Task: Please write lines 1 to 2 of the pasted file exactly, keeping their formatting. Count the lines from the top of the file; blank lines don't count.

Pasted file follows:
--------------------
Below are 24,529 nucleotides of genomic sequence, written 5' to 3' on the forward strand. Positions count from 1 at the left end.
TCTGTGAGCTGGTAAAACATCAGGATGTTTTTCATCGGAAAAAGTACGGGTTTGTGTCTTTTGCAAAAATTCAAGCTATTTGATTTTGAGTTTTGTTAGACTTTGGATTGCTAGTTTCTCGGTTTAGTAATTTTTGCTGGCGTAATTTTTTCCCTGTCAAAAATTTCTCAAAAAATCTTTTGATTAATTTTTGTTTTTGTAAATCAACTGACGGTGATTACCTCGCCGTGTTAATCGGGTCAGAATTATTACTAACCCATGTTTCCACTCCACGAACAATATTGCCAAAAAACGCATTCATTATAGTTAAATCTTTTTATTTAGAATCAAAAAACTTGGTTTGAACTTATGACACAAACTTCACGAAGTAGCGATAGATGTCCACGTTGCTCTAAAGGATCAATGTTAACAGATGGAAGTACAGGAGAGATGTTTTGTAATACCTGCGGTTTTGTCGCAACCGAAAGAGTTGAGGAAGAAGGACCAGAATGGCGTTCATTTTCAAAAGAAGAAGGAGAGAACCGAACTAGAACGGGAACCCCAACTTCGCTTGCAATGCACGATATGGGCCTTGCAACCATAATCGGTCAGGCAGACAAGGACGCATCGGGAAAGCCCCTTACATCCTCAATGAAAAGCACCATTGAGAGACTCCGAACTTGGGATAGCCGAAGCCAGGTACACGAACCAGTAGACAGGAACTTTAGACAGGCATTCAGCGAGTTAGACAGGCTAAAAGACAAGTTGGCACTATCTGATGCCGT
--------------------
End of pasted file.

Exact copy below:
Below are 24,529 nucleotides of genomic sequence, written 5' to 3' on the forward strand. Positions count from 1 at the left end.
TCTGTGAGCTGGTAAAACATCAGGATGTTTTTCATCGGAAAAAGTACGGGTTTGTGTCTTTTGCAAAAATTCAAGCTATTTGATTTTGAGTTTTGTTAGACTTTGGATTGCTAGTTTCTCGGTTTAGTAATTTTTGCTGGCGTAATTTTTTCCCTGTCAAAAATTTCTCAAAAAATCTTTTGATTAATTTTTGTTTTTGTAAATCAACTGACGGTGATTACCTCGCCGTGTTAATCGGGTCAGAATTATTACTAACCCATGTTTCCACTCCACGAACAATATTGCCAAAAAACGCATTCATTATAGTTAAATCTTTTTATTTAGAATCAAAAAACTTGGTTTGAACTTATGACACAAACTTCACGAAGTAGCGATAGATGTCCACGTTGCTCTAAAGGATCAATGTTAACAGATGGAAGTACAGGAGAGATGTTTTGTAATACCTGCGGTTTTGTCGCAACCGAAAGAGTTGAGGAAGAAGGACCAGAATGGCGTTCATTTTCAAAAGAAGAAGGAGAGAACCGAACTAGAACGGGAACCCCAACTTCGCTTGCAATGCACGATATGGGCCTTGCAACCATAATCGGTCAGGCAGACAAGGACGCATCGGGAAAGCCCCTTACATCCTCAATGAAAAGCACCATTGAGAGACTCCGAACTTGGGATAGCCGAAGCCAGGTACACGAACCAGTAGACAGGAACTTTAGACAGGCATTCAGCGAGTTAGACAGGCTAAAAGACAAGTTGGCACTATCTGATGCCGT